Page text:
• #11
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    @outstripp

    This may not be true, but it seemed to me that about the time women starting working full-time, the price of houses doubled.

    • #12
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    @DuaneOyen
    outstripp: This may not be true, but it seemed to me that about the time women starting working full-time, the price of houses doubled. · Jul 28 at 8:58pm

    So did the home size, which doubled.

    That’s why this “the world has gone completely off the rails” stuff, while all too often true, has to be looked at very carefully in each context.

    Compare your 1970 Plymouth Valiant- or whatever- with the 2010 Nissan Sentra. One needed a ring job after 70,000 miles and got 18 MPG, the other goes 200,000 at 30 MPG. This is not apples-to-apples. Same for medical care, even though change is desperately needed in that market.

    • #13
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    @ctruppi

    Her analysis compares 1970-2006. Can someone help me here? Was there any big change in healthcare insurance or providers that started sometime just before 1970 that completely changed the market for these services 36 years later? Maybe some big entitlement program(s)? Maybe these changes might have also caused an uptick in taxes? Can’t seem to put my finger on it.

    • #14
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    @liberaljim
    etoiledunord: E.L.,

    I thought that was especially insightful too: For couples with children, the increased cost of hosing comes from an effort to “buy” good schools. Childless couples can afford to buy a nice house next to the crummy school, but concerned parents have fewer choices, and more competition for housing in good school districts. · Jul 28 at 11:56am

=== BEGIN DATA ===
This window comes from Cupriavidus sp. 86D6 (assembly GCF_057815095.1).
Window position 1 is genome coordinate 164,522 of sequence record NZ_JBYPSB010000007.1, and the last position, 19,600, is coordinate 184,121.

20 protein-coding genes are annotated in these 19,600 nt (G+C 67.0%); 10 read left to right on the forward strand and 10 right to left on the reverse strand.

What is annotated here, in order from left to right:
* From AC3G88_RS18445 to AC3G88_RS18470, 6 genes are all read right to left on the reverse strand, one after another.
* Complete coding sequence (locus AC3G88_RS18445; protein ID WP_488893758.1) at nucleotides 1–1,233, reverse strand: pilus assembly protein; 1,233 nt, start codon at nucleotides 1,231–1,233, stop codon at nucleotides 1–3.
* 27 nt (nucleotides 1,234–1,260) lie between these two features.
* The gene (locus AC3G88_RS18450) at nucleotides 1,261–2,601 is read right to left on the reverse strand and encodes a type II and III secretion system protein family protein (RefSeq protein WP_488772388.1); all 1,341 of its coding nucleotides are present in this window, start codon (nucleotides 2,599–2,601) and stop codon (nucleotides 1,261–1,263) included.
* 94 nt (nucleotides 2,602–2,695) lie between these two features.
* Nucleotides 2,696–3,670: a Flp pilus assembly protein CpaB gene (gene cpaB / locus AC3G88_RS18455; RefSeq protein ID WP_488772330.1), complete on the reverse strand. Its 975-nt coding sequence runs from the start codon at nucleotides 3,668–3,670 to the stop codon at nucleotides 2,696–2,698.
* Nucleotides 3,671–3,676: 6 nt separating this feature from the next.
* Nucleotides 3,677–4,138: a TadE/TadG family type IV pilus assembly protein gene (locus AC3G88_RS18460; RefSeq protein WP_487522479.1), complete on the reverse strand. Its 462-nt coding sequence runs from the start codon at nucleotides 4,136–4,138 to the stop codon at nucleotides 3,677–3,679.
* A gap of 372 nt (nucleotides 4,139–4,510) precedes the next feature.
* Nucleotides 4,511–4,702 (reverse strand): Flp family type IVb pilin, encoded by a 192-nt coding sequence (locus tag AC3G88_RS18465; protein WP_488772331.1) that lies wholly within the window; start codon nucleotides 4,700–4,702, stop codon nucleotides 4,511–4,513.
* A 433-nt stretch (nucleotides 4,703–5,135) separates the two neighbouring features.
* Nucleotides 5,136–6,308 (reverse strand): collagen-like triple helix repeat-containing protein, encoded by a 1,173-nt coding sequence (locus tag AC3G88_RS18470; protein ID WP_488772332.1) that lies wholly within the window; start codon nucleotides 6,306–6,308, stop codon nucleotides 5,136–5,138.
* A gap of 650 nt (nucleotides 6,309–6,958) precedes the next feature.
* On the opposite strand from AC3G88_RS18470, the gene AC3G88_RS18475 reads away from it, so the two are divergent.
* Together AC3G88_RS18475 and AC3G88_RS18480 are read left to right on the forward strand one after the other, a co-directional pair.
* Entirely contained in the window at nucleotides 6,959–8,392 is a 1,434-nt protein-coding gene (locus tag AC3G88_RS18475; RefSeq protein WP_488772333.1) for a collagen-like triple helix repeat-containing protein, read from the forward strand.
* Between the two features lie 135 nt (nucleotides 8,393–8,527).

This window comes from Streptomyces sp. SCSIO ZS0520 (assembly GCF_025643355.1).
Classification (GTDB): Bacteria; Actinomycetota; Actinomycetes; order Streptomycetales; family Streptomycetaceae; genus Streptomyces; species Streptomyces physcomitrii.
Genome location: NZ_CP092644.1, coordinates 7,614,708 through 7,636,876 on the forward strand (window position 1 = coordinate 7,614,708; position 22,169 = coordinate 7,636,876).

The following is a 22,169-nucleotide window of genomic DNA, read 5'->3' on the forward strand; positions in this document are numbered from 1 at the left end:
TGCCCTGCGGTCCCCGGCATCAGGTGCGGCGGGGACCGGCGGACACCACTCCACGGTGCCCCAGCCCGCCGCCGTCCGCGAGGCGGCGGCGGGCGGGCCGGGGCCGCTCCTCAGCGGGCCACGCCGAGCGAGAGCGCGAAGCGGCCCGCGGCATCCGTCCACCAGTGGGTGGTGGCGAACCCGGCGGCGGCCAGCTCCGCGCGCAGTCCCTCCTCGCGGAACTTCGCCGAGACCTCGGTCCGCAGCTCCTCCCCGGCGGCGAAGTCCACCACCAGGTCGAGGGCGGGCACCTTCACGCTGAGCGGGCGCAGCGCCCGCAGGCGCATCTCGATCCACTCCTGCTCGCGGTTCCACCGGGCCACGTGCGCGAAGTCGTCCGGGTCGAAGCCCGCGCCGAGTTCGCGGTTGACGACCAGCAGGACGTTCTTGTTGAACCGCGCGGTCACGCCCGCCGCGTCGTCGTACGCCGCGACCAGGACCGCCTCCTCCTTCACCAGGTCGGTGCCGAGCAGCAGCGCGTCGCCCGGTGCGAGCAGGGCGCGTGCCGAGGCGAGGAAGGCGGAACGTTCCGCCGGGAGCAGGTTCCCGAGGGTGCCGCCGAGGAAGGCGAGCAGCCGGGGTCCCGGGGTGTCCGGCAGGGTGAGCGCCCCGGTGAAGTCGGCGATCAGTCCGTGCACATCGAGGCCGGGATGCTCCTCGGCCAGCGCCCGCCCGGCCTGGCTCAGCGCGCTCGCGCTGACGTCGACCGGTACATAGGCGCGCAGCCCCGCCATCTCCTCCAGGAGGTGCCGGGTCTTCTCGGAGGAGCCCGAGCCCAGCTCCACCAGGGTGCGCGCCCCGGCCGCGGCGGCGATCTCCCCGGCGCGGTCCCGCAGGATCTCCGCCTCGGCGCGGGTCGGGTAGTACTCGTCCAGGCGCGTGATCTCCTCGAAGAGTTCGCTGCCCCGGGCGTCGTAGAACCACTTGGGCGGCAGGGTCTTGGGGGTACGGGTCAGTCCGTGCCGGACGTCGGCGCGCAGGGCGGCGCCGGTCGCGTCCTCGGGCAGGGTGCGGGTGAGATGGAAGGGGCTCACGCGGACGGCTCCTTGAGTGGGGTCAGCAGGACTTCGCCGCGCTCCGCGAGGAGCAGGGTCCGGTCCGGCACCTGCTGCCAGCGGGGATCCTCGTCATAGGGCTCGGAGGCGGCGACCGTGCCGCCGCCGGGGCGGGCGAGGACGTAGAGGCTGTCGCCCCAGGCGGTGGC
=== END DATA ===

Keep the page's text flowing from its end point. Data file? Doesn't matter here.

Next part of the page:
Edited on Jul 28 at 11:58 am

    Poorer parents who cannot afford to buy in these districts, and who, it can be argued need a good school most, are trapped.

    • #15
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    @

    Also a quick comment on vehicles – her comment was that a second car was required because both householders were working – so it’s more than the price of an automobile that’s changed over time.

    • #16
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    @liberaljim

    Professor Zywicki’s analysis of Warren’s numbers highlights an a problem with statistics and the way they are used today. When I encounter this type argument I give myself 2 choices. Spend a lot of time analyzing them or ignore the argument. I more often chose the latter.

    • #17
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    @DavidFoster

    The increasing reliability of cars should be reflected in a need to replace them less frequently and to repair them less often, and hence drives cost reductions offsetting increases in the price of those cars. This is not true for larger houses: they are not a quality improvement that saves money, but rather a form of consumption that indeed drives other expenses, such as higher air conditioning and heating bills.

    • #18